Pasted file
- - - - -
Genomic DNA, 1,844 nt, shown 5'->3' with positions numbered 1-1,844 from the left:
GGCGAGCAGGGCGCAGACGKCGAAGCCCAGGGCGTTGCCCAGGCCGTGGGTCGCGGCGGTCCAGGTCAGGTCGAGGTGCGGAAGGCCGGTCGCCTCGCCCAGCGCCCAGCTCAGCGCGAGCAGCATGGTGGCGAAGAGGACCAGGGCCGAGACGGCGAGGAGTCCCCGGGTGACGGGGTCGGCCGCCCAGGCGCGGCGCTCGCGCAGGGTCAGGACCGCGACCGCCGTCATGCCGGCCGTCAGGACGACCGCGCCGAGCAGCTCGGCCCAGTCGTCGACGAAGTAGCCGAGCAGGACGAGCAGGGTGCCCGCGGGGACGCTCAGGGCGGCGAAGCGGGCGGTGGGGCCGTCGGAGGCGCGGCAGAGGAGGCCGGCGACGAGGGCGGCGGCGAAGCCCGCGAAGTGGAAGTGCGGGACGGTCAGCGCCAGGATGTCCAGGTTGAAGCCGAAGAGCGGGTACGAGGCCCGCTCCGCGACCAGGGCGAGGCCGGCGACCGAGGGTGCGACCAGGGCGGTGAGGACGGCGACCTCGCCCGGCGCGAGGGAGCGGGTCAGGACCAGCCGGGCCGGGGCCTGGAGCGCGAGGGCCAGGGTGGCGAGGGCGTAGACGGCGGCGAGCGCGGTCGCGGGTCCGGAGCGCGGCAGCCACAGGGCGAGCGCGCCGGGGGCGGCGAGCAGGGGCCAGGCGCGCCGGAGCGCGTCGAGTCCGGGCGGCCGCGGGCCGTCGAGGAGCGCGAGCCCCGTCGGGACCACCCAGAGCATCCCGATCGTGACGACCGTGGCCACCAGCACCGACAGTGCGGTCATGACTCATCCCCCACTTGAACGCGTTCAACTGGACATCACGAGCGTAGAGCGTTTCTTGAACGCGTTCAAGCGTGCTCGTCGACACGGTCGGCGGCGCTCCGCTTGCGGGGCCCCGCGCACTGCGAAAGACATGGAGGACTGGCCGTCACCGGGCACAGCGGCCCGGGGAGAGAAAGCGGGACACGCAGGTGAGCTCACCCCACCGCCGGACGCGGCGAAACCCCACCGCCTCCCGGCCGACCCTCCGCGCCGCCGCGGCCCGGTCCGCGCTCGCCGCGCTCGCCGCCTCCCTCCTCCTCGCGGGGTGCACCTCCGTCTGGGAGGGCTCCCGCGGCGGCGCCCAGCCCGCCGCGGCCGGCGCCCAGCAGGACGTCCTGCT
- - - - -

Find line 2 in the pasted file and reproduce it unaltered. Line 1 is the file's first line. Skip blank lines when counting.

GGCGAGCAGGGCGCAGACGKCGAAGCCCAGGGCGTTGCCCAGGCCGTGGGTCGCGGCGGTCCAGGTCAGGTCGAGGTGCGGAAGGCCGGTCGCCTCGCCCAGCGCCCAGCTCAGCGCGAGCAGCATGGTGGCGAAGAGGACCAGGGCCGAGACGGCGAGGAGTCCCCGGGTGACGGGGTCGGCCGCCCAGGCGCGGCGCTCGCGCAGGGTCAGGACCGCGACCGCCGTCATGCCGGCCGTCAGGACGACCGCGCCGAGCAGCTCGGCCCAGTCGTCGACGAAGTAGCCGAGCAGGACGAGCAGGGTGCCCGCGGGGACGCTCAGGGCGGCGAAGCGGGCGGTGGGGCCGTCGGAGGCGCGGCAGAGGAGGCCGGCGACGAGGGCGGCGGCGAAGCCCGCGAAGTGGAAGTGCGGGACGGTCAGCGCCAGGATGTCCAGGTTGAAGCCGAAGAGCGGGTACGAGGCCCGCTCCGCGACCAGGGCGAGGCCGGCGACCGAGGGTGCGACCAGGGCGGTGAGGACGGCGACCTCGCCCGGCGCGAGGGAGCGGGTCAGGACCAGCCGGGCCGGGGCCTGGAGCGCGAGGGCCAGGGTGGCGAGGGCGTAGACGGCGGCGAGCGCGGTCGCGGGTCCGGAGCGCGGCAGCCACAGGGCGAGCGCGCCGGGGGCGGCGAGCAGGGGCCAGGCGCGCCGGAGCGCGTCGAGTCCGGGCGGCCGCGGGCCGTCGAGGAGCGCGAGCCCCGTCGGGACCACCCAGAGCATCCCGATCGTGACGACCGTGGCCACCAGCACCGACAGTGCGGTCATGACTCATCCCCCACTTGAACGCGTTCAACTGGACATCACGAGCGTAGAGCGTTTCTTGAACGCGTTCAAGCGTGCTCGTCGACACGGTCGGCGGCGCTCCGCTTGCGGGGCCCCGCGCACTGCGAAAGACATGGAGGACTGGCCGTCACCGGGCACAGCGGCCCGGGGAGAGAAAGCGGGACACGCAGGTGAGCTCACCCCACCGCCGGACGCGGCGAAACCCCACCGCCTCCCGGCCGACCCTCCGCGCCGCCGCGGCCCGGTCCGCGCTCGCCGCGCTCGCCGCCTCCCTCCTCCTCGCGGGGTGCACCTCCGTCTGGGAGGGCTCCCGCGGCGGCGCCCAGCCCGCCGCGGCCGGCGCCCAGCAGGACGTCCTGCT